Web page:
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Honours yet again to Oehms Classics who understand the importance of excellence. A composer as good, and as individual, as Walter Braunfels deserves nothing less.
‘Can great music be inspired by the throw of the dice?’ asks Peter Phillips, director of The Tallis Scholars, in his liner notes to the ensemble’s new recording of Josquin’s Missa Di dadi (The Dice Mass). The fifteenth-century artist certainly had an abundant supply of devotional imagery. As one scholar has put it, during this age there was neither ‘an object nor an action, however trivial, that [was] not constantly correlated with Christ or salvation’.
Francesco Cavalli’s La Calisto was the composer’s ﬁfteenth opera, and the ninth to a libretto by Giovanni Faustini (1615-1651). First performed at the Teatro Sant’Apollinaire in Venice on 28th November 1651, the opera by might have been sub-titled ‘Gods Behaving Badly’, so debauched are the deities’ dalliances and deviations, so egotistical their deceptions.
New from Oehms Classics, Walter Braunfels Orchestral Songs Vol 1. Luxury singers - Valentina Farcas, Klaus Florian Vogt and Michael Volle, with the Staatskapelle Weimar, conducted by Hansjörg Albrecht.
Edouard Lalo (1823-92) is best known today for his instrumental works: the
Symphonie espagnole (which is, despite the title, a five-movement
violin concerto), the Symphony in G Minor, and perhaps some movements from his
ballet Namouna, a scintillating work that the young Debussy adored.
Two new recordings from highly acclaimed specialists Opera Rara -
Gounod La Colombe and Donizetti Le Duc d'Albe.
It is not often that a major work by a forgotten composer gets rediscovered
and makes an enormously favorable impression on today’s listeners. That has
happened, unexpectedly, with Herculanum, a four-act grand opera by
Félicien David, which in 2014 was recorded for the first time.
This recording, made in the Adrian Boult Hall at the Birmingham Conservatoire of Music in June 2014, is the fourth disc in SOMM’s series of recordings with Paul Spicer and the Birmingham Conservatoire Chamber Choir.
Félicien David’s intriguing Le désert, for vocal and orchestral forces plus narrator, was widely performed in its own day, then disappeared from the performing repertory for nearly a century.
This well-packed disc is a delight and a revelation. Until now, even the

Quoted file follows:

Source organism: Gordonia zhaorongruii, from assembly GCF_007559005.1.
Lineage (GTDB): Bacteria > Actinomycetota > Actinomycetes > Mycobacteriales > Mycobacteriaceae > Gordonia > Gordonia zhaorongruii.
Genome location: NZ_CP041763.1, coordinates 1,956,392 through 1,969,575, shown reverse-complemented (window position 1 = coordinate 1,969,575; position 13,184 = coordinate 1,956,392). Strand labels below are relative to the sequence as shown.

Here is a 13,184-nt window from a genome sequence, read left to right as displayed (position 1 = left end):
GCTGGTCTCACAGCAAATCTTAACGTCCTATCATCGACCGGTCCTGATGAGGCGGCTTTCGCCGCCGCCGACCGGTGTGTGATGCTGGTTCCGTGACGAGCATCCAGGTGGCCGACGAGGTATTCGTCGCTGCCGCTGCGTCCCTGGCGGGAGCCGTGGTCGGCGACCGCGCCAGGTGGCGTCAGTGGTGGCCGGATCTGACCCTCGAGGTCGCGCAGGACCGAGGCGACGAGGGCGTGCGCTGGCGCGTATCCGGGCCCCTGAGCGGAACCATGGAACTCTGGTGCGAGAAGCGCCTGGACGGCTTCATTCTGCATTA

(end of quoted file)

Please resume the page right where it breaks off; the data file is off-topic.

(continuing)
most assiduous record collector had access to only a few of the nearly 100
songs published by Félicien David (1810-76), in recordings by such notable
artists as Huguette Tourangeau, Ursula Mayer-Reinach, Udo Reinemann, and Joan
Sutherland (the last-mentioned singing the duet “Les Hirondelles”
This new release of John Taverner’s virtuosic and florid Missa
Corona spinea (produced by Gimell Records) comes two years after The
Tallis Scholars’ critically esteemed recording of the composer’s
Missa Gloria tibi Trinitas, which topped the UK Specialist Classical
Album Chart for 6 weeks, and with which the ensemble celebrated their
40th anniversary. The recording also includes Taverner’s two
settings of Dum transisset Sabbatum.
Sounds swirl with an urgent emotionality and meandering virtuosity on Jonas Kaufmann’s new Puccini album—the “real one”, according
to Kaufmann, whose works were also released earlier this year on Decca records, allegedly without his approval.
Marion Cotillard and Marc Soustrot bring the drama to the sweeping score of Arthur Honegger’s Jeanne d’Arc au
bûcher, an adaptation of the Trial of Joan of Arc
Stephen Paulus provided the musical world, and particularly the choral world, with music both provocative and pleasing through a combination of lyricism and a modern-Romantic tonal palette.
Richard Taruskin entitled his 1988 polemical critique of the notion of ‘authenticity’ in the context of historically informed performance, ‘The Pastness of the Present and the Presence of the Past’.
As the editor of Opera magazine, John Allison, notes in his editorial in the June issue, Donizetti fans are currently spoilt for choice, enjoying a ‘Donizetti revival’ with productions of several of the composer’s lesser known works cropping up in houses around the world.
Philippe Jaroussky lends poetry and poise to the sounds of nineteenth- and
Carolyn Sampson has long avoided the harsh glare of stardom but become a favourite singer for “those in the know” — and if you are not one of those it is about time you were.